Reduced cortical microvascular oxygenation in multiple sclerosis: a blinded, case-controlled study using a novel quantitative near-infrared spectroscopy method.
(low oxygen) is associated with many brain disorders as well as
inflammation, but the lack of widely available technology has limited
our ability to study hypoxia in human brain. Multiple sclerosis
(MS) is a poorly understood neurological disease with a significant
inflammatory component which may cause hypoxia. We hypothesized that if
hypoxia were to occur, there should be reduced microvascular hemoglobin
saturation (StO2). In this study, we aimed to determine if reduced StO2
can be detected in MS using frequency domain near-infrared spectroscopy
(fdNIRS). We measured fdNIRS data in cortex and assessed disability of 3
clinical isolated syndrome (CIS), 72 MS patients and 12 controls.
Control StO2 was 63.5 ± 3% (mean ± SD). In MS patients, 42% of StO2 values were more than 2 × SD lower than the control mean. There was a significant relationship between StO2 and clinical disability. A reduced microvascular StO2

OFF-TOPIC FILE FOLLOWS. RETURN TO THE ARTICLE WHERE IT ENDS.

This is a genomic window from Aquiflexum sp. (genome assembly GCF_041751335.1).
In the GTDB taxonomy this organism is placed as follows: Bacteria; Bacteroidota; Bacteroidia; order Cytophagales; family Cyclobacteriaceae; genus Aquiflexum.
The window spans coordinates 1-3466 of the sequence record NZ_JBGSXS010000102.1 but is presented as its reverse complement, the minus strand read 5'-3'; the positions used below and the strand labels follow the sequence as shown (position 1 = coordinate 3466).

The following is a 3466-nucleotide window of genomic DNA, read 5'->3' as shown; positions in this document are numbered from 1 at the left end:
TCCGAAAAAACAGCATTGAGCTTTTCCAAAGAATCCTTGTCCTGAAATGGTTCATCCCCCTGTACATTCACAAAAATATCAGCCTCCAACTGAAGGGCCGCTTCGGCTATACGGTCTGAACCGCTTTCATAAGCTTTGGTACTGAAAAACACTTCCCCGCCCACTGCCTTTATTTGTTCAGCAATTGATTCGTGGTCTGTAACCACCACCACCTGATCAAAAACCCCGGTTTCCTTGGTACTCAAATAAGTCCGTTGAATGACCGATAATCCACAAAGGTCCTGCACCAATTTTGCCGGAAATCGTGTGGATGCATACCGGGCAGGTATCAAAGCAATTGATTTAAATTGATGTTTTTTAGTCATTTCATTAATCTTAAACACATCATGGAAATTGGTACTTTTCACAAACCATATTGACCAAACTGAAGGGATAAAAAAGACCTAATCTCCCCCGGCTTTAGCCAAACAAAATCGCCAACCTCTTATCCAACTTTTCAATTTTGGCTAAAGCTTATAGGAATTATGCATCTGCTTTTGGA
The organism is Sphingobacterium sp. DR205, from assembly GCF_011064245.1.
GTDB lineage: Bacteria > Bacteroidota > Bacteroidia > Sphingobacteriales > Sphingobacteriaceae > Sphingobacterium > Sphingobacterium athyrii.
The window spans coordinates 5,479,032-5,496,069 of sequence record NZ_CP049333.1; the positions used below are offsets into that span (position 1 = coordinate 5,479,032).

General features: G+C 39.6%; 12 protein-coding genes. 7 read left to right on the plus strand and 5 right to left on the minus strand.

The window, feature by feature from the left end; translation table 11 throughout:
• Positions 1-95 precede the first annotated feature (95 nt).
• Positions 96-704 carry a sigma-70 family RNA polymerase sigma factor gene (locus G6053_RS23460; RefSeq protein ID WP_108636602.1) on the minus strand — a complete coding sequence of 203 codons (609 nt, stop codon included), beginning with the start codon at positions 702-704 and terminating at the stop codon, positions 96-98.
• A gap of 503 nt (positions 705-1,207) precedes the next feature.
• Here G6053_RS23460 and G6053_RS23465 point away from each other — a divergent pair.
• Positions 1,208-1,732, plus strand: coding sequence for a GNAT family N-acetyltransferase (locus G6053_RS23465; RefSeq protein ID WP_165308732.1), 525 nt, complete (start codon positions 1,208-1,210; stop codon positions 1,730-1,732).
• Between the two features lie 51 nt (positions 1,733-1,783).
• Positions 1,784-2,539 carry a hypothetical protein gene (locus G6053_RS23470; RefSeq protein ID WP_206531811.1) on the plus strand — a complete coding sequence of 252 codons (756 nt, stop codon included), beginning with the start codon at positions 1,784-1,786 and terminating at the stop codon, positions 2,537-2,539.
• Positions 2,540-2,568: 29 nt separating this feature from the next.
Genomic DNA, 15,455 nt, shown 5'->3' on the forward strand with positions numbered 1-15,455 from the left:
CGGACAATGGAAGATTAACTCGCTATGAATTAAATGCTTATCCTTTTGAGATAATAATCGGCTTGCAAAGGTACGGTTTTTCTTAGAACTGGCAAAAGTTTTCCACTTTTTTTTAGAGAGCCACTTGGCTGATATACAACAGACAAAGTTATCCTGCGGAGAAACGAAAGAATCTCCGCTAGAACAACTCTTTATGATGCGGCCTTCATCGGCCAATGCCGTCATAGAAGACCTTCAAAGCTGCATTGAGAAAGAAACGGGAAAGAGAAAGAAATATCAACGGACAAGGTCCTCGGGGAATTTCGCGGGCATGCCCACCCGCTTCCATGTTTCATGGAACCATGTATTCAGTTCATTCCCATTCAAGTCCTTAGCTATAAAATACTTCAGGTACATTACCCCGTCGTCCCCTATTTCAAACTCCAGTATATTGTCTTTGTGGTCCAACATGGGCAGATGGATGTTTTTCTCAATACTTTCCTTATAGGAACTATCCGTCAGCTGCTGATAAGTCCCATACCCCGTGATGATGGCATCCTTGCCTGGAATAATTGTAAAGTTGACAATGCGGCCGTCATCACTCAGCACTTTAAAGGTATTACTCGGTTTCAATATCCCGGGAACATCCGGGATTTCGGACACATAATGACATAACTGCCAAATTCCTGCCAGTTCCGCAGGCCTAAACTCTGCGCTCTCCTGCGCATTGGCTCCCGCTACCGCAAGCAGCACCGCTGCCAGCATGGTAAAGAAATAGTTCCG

is supportive (although not conclusive) that there may be hypoxic
regions in MS brain. This is the first study showing how quantitative
NIRS can be used to detect reduced StO2 in patients with MS, opening the door to understanding how microvascular oxygenation impacts neurological conditions.
Figure: Measurement of brain oxygenation showing hypoxia in MS, in particular in RRMS [R] with EDSS>3 (moderate disability) and secondary progressive MS [SP]. The green shaded area represents 2 x standard deviation around the control levels.
Using infra-red spectroscopy the authors have quantified the oxygen saturation of RBCs (also called oxyhaemoglobin) in blood vessels supplying the brain grey matter region. Their data suggests that hypoxia (reduced oxygen saturation) exacerbates brain inflammation, leading to greater disease activity (R>3).
However, low levels of oxygen saturation did not directly lead to significant levels of brain atrophy, but did correlate with longer disease duration and increasing levels of disability; suggesting a paradoxical relationship between inflammation, neurodegeneration and disability levels. The reason for the paradox may be that inflammation is more closely linked to motor disability than to a global disease process per se, at least in the grey matter.
Whatever the truth of the matter, there are rarer indications for hyperbaric therapy than MS relapse.